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Is Flaxseed Oil or Olive Oil Better?

by
author image Tammy Dray
Tammy Dray has been writing since 1996. She specializes in health, wellness and travel topics and has credits in various publications including Woman's Day, Marie Claire, Adirondack Life and Self. She is also a seasoned independent traveler and a certified personal trainer and nutrition consultant. Dray is pursuing a criminal justice degree at Penn Foster College.
Is Flaxseed Oil or Olive Oil Better?
A bowl of flaxseed oil surrounded by flax seeds. Photo Credit HandmadePictures/iStock/Getty Images

When it comes to fat consumption, unsaturated is always better. Saturated fats -- which come from animals and certain oils, like coconut oil -- can be bad for your heart. Vegetable oils are rich in healthier fats that might help protect against high blood pressure and decrease your risk of heart disease. Olive oil and flaxseed oil are good examples of healthy oils.

Benefits of Flaxseed Oil

Flaxseed oil is rich in omega-3 fatty acids, the same nutrients found in fish oil. In fact, flaxseed oil is the only non-animal oil that contains omega-3. Flaxseed oil can help lower LDL or bad cholesterol, help protect against heart disease and promote colon health.

Benefits of Olive Oil

Olive oil contains monounsaturated fats, including oleic acid. These fats are healthy and good for the cardiovascular system. Olive oil lowers LDL cholesterol, but also lowers total cholesterol. This means your HDL, or good cholesterol, might also be affected.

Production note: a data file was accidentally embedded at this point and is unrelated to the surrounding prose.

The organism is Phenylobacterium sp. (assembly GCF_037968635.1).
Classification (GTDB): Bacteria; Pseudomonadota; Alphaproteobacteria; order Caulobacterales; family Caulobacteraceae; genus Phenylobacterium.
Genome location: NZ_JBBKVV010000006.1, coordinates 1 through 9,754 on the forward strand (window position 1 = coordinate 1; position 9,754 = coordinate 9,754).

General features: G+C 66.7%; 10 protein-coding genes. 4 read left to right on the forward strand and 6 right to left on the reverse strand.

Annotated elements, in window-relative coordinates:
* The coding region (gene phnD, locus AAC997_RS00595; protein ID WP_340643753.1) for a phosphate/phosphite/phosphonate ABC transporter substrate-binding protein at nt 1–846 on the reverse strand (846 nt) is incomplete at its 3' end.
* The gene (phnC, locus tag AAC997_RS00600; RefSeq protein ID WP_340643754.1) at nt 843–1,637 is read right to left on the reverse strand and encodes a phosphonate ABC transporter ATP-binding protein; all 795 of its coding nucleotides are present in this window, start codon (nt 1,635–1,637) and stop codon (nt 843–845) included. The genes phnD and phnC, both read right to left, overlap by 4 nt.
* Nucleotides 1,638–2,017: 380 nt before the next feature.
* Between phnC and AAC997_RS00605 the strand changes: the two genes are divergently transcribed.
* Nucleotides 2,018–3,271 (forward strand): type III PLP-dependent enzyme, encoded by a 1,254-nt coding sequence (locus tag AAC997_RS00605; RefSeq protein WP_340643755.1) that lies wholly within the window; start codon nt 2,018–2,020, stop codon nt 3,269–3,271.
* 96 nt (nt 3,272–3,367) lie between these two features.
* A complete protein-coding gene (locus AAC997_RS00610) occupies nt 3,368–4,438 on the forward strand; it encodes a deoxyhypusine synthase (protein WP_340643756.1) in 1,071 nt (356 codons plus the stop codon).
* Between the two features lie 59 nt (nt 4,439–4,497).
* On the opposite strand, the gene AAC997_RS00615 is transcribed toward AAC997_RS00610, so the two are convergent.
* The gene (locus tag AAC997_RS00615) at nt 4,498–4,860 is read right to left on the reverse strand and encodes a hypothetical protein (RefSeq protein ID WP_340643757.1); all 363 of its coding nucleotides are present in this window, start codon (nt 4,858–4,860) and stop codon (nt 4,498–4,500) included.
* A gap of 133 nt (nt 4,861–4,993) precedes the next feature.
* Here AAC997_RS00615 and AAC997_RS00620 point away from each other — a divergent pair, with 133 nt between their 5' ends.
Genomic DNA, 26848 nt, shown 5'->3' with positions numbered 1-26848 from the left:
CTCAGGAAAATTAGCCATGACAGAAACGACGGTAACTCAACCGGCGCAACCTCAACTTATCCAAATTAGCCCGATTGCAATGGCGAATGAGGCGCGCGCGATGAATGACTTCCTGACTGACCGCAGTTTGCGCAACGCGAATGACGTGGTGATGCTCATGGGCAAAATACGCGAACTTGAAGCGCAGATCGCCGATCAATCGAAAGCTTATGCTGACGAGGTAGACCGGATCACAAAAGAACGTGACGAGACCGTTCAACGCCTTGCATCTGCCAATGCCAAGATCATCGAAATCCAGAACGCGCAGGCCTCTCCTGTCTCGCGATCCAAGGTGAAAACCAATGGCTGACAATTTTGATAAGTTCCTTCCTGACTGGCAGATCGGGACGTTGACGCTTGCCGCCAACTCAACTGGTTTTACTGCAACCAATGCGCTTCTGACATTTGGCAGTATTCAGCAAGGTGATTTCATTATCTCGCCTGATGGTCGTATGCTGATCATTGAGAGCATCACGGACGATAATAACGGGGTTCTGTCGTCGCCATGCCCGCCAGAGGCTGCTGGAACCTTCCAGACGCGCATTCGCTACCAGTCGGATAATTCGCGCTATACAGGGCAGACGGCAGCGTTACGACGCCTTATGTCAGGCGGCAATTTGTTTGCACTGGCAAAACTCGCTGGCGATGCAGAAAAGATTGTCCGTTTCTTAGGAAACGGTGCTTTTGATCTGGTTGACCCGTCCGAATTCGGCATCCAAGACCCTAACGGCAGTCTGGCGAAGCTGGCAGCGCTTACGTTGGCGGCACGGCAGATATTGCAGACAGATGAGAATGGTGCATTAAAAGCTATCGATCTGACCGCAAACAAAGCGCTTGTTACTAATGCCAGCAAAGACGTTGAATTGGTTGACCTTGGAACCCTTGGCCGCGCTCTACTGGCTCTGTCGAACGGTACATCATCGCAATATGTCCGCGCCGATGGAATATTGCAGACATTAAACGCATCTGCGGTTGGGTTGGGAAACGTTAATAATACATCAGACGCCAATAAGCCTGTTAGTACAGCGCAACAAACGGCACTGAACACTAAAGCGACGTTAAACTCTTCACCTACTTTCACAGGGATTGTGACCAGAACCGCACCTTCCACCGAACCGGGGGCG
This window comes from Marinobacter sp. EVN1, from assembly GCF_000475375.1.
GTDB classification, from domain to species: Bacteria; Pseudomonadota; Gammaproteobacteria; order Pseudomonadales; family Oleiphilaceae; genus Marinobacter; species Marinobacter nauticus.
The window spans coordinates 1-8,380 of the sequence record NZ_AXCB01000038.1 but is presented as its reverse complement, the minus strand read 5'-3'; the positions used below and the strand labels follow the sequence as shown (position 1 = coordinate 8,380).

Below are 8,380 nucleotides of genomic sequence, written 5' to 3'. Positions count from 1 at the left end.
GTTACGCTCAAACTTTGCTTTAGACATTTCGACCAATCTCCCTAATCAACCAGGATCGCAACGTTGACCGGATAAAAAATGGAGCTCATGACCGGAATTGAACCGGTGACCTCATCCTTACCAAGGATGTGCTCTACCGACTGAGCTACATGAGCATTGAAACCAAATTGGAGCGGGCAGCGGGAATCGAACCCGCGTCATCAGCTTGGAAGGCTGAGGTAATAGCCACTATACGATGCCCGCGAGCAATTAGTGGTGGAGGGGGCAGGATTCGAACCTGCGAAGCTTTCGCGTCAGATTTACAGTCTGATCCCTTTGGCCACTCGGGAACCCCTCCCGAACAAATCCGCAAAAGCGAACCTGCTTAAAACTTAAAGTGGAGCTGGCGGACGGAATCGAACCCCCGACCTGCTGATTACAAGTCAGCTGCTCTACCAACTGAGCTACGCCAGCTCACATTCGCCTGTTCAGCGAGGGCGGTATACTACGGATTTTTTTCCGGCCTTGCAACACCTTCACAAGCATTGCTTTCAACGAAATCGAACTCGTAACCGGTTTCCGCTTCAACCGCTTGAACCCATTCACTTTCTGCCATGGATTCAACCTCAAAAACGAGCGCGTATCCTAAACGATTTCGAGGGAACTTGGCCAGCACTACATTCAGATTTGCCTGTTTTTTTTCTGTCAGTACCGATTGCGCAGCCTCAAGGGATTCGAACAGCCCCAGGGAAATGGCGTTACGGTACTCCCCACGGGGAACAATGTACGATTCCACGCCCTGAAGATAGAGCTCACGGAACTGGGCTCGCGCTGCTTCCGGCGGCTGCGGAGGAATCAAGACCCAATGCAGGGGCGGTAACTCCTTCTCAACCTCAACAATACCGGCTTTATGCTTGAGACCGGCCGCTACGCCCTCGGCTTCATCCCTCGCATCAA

Drawbacks of Each Oil

Flaxseed oil is not good for cooking. As the oil heats up, the fat in it breaks down, burning and destroying the omega-3s. To preserve its benefits, add flaxseed after cooking, such as on top of rice, or use it in salad dressing. Flaxseed oil also turns rancid quite quickly, so it must be used within six months of opening. You can cook with olive oil. Olive oil contains monounsaturated fatty acids, better for you than saturated fats, but no omega-3s. Both oils are high in calories and fat, so consume them in moderation to avoid weight gain.

Expert Insight

Although both oils are healthy, flaxseed seems to have more benefits. This is especially true for those who are not consuming fish regularly and not getting omega-3 fatty acids from any other source, such as supplements. According to the University of Maryland Medical Center, flaxseed oil might even be useful for chronic inflammation, such as the swelling caused by arthritis.

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